55. Taught a class in genealogy. (I'd love to teach a class on Hungarian research.)
  56. Traced ancestors back to the 18th Century. (Without others' previous research, yes.)
  57. Traced ancestors back to the 17th Century. (Without others' previous research, yes.)
  58. Traced ancestors back to the 16th Century. (Without others' previous research, yes.)
  59. Can name all of your great-great-grandparents. (Most definitely!!)
  60. Know how to determine a soundex code without the help of a computer.
  61. Have found many relevant and unexpected articles on internet to “put flesh on the bones”. (I actually haven't found too many newspaper articles and such relating to my family.)
  62. Own a copy of Evidence Explained by Elizabeth Shown Mills. (I need to get a copy.)
  63. Helped someone find an ancestor using records you had never used for your own research.
  64. Visited the main National Archives building in Washington, DC.
  65. Have an ancestor who came to America as an indentured servant.
  66. Have an ancestor who fought in the Revolutionary War, War of 1812 or Civil War. (Many!)
  67. Taken a photograph of an ancestor’s tombstone.
  68. Can “read” a church record in Latin. (I could do this in my sleep!)
  69. Have an ancestor who changed his/her name, just enough to be confusing.
  70. Joined a Rootsweb mailing list.
  71. Created a family website.
  72. Have a genealogy blog.
  73. Was overwhelmed by the amount of family information received from someone.
  74. Have broken through at least one brick wall. (I found you, Ellen Hovis!!)
  75. Done genealogy research at a court house.
  76. Borrowed microfilm from the Family History Library through a local Family History Center(s). (You can't call yourself a genealogist if you haven't.)
  77. Found an ancestor in an online newspaper archive. (That's how I found out about my great-grandfather's previous marriage!)
  78. Have visited a NARA branch. (I actually need to. There's one actually 20 minutes from me.)
  79. Have an ancestor who served in WWI or WWII.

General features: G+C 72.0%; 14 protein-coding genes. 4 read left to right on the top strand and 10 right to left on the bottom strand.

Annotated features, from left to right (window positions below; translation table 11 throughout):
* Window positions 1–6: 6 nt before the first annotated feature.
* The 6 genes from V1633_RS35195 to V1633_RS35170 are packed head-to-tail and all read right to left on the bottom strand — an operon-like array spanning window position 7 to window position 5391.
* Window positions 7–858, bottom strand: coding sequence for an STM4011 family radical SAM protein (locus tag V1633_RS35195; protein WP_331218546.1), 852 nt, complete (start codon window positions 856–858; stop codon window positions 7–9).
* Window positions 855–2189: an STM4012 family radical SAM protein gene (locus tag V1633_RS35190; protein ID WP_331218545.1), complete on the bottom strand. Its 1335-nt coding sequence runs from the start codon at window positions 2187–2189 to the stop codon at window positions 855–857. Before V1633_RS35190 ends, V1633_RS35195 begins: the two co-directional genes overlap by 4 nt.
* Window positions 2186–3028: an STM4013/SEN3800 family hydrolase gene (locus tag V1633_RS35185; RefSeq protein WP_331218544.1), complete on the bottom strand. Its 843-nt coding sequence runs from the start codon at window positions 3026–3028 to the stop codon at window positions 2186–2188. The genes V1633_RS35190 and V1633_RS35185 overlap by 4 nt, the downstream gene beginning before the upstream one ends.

80. Use maps in my genealogy research.
  81. Have a blacksheep ancestor.
  82. Found a bigamist amongst my ancestors. (My great-grandfather was quite the bastard.)
  83. Attended a genealogical institute.
  84. Taken online genealogy (and local history) courses.
  85. Consistently (document) and cite my sources. (This is something I really need to start doing, although.. 99% of the research I have been doing is in church records from Europe. So if you can't figure out where the information came from with the town name, religion and date.. then you shouldn't be doing genealogy.)
  86. Visited a foreign country (i.e. one I don’t live in) in search of ancestors. (The only other country I've been to is The Bahamas.)
  87. Can locate any document in my research files within a few minutes. (Seconds?)
  88. Have an ancestor who was married four times. (I think the most was three.)
  89. Made a rubbing of an ancestor’s gravestone.
  90. Followed genealogists on Twitter. Follow me! @nickmgombash
  91. Published a family history book.
  92. Learned of a death of a fairly close family relative through research. (It's quite sad how you have to find out about your great-aunt's death from searching around the internet.)
  93. Offended a family member with my research. (All the time. People really need to loosen up and realize it's the 21st century. If someone wants your information enough, they will find it. And no, I've never put their information online. Do you all know there's a database on Ancestry to find your address and birth-date? Yep. It's there. Go look.)
  94. Reunited someone with precious family photos or artifacts.
  95. Have a paid subscription to a genealogy database. (Been there, done that. The majority of my research is in European church records, which are not online. And if they are online, they're freely accessible.)
  96. Submitted articles for FamilySearch Wiki.
  97. Organized a family reunion.
  98. Used Archives in countries where my ancestors originated. (Online archives count, right? I use the Hungarian archives' databases all the time!)
  99. Converted someone new to the love of all things genealogy.